Is demonising younger players right? Possibly. Although I provide a steadfast opinion on many of the subjects covered in this blog, this one is fairly controversial. No right-minded guild leader wants to be branded as an arrogant ageist, but what can we do when most teenagers (and younger people too) act like idiots? Things are further complicated if your guild isn't doing too well. There will be occasions where employing an age limit seems like a brilliant idea. What better way to attract smart, reliable and like-minded members? There are many things you may have overlooked when considering this policy, the foremost being that you're dealing with adults. With any luck these ladies and gentlemen will already have loves and lives of their own. They may be willing to join your guild, but that doesn't mean they'll have time to raid. More problems may arise if you play on a server with low population, as it's likely older, more capable players will have already been snatched up by those establishments which have been around for quite a while.

Ageism is a form of prejudice. It may only take common sense to justify why, but some people view an age restriction policy in a negative light. Try not to shout about how great it is from the rooftops otherwise you may warrant some strange looks. Also try to bare in mind that these people grow up. I began playing WoW 4 years ago. Despite being in many late teens, I was a stubborn little twat. At the time I was a competent strategist and able player, but unfortunately I was too silly to improve myself in more productive ways. Thankfully I was taken under the wing of an intelligent and likeable guild leader who spelt out the way to behave appropriately. It was his guidance that I became a decent leader in my own right. I was 17 at the time; if his guild had followed an 18+ policy I would have never been taught all this great information by my impromptu tutor and you would have never had the opportunity to read this blog.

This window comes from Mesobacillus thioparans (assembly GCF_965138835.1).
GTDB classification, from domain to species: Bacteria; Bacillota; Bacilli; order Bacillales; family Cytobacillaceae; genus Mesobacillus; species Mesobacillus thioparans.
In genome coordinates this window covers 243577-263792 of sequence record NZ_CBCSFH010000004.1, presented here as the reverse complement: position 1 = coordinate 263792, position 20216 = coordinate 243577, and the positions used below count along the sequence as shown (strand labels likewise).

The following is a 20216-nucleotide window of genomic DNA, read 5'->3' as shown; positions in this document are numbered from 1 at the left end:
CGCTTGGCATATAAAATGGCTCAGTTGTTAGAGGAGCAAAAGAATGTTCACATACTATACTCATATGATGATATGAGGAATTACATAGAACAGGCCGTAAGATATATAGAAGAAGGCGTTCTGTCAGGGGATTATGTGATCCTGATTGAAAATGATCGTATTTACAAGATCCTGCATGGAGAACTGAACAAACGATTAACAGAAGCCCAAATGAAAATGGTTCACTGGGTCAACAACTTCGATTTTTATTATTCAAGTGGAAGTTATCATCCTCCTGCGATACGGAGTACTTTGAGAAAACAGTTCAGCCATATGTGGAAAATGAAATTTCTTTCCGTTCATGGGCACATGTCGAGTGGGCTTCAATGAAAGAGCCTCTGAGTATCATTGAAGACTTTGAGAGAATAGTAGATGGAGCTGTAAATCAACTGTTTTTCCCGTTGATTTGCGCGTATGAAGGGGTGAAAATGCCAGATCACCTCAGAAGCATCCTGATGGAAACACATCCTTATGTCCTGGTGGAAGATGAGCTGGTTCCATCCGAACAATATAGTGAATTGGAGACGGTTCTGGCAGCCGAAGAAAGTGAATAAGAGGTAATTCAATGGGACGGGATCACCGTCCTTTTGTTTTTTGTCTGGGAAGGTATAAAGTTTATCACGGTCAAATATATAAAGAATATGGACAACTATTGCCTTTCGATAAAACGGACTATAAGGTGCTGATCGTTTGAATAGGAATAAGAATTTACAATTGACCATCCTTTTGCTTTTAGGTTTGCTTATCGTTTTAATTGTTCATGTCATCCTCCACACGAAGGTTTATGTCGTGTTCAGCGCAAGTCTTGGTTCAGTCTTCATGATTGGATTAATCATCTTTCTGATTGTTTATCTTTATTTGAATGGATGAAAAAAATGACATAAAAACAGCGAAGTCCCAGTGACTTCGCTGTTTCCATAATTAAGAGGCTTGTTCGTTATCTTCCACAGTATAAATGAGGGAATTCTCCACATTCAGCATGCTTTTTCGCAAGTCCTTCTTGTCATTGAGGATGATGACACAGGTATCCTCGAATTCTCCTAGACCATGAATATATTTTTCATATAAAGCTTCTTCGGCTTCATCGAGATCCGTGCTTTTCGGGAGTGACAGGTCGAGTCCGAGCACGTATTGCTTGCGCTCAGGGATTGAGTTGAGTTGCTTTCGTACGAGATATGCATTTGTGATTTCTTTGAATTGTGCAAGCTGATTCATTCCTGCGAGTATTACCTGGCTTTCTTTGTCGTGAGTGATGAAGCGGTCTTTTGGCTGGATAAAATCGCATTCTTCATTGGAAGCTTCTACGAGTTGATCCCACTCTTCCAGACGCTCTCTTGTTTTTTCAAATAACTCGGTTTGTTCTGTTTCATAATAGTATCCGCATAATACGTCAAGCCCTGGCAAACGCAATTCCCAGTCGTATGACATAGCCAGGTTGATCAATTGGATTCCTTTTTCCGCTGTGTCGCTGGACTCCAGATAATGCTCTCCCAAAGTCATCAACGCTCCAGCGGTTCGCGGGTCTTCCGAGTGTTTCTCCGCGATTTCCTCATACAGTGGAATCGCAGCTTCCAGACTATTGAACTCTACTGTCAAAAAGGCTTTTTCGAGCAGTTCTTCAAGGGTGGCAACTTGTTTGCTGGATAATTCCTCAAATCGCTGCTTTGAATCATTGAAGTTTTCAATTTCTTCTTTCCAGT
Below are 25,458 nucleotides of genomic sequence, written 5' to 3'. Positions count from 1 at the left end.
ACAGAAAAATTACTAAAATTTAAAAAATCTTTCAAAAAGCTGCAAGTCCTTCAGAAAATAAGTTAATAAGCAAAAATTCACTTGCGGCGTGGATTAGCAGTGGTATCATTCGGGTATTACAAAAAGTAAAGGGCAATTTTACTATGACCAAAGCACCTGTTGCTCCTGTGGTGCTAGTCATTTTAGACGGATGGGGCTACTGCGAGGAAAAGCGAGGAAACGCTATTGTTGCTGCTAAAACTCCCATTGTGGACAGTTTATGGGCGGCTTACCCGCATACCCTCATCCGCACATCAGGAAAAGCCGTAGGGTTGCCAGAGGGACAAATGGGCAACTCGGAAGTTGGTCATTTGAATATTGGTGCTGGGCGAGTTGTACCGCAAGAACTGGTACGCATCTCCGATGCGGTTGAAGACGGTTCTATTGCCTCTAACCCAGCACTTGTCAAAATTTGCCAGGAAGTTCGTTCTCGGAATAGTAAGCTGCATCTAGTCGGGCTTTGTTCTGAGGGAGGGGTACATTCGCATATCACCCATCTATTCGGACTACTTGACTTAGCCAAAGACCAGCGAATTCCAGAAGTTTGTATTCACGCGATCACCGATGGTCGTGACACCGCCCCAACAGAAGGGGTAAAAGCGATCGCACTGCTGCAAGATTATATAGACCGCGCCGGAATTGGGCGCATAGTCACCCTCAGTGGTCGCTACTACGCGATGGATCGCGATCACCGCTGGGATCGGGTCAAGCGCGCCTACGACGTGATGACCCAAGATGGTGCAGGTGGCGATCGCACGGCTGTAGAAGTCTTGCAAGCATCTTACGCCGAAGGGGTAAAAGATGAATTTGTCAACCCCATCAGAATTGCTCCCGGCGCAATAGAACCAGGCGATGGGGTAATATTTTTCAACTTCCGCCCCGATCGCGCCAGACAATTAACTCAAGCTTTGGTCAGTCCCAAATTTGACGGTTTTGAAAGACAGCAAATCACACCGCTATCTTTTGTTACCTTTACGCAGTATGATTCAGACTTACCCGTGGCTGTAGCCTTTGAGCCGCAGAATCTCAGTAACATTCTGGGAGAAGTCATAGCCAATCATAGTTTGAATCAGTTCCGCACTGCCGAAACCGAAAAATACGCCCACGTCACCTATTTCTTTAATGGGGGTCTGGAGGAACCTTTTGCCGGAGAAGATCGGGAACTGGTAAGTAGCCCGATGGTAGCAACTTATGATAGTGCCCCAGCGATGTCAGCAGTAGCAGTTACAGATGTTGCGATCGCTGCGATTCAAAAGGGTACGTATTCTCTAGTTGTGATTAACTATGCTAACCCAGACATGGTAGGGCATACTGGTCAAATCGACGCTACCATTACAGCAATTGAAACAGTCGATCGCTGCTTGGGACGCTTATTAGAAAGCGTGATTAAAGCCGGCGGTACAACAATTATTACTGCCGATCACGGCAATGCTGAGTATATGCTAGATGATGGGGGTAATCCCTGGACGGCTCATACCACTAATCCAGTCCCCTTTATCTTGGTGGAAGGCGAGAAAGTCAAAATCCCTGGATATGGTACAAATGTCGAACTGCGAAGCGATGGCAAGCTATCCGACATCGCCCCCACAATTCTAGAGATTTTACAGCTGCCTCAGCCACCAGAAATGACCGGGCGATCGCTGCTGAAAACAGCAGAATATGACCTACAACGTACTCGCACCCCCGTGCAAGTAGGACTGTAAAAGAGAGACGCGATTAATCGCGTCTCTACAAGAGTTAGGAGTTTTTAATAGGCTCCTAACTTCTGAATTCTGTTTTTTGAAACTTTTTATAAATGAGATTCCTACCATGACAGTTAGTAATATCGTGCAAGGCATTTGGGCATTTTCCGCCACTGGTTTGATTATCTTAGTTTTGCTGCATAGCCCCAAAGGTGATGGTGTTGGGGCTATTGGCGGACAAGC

Many of you have a natural flair for teaching so consider not alienating younger players and instead take them along for your amazing adventures so they can learn from you. It takes a lot of patience but why are you leading a guild if you can't afford to put in a little time and effort into developing a potentially awesome friendship?

Some argue that it's our duty as guild leaders to aid those who need it. However, if you're a progress guild, then its definitely acceptable that you don't want to waste time chasing after annoying children. Just don't go yelling about how stupid you think younger people are - they could be potential members in the future.

In summary:
  • Only you can decide if your guild is ready for an age limit.

  • If you're a small and ineffective guild already, then recruiting youngsters could be a good direction.

  • Just remember to screen folks rigorously if you're a serious guild.

[Image credits go to this site, these guys, here and heeeeere!]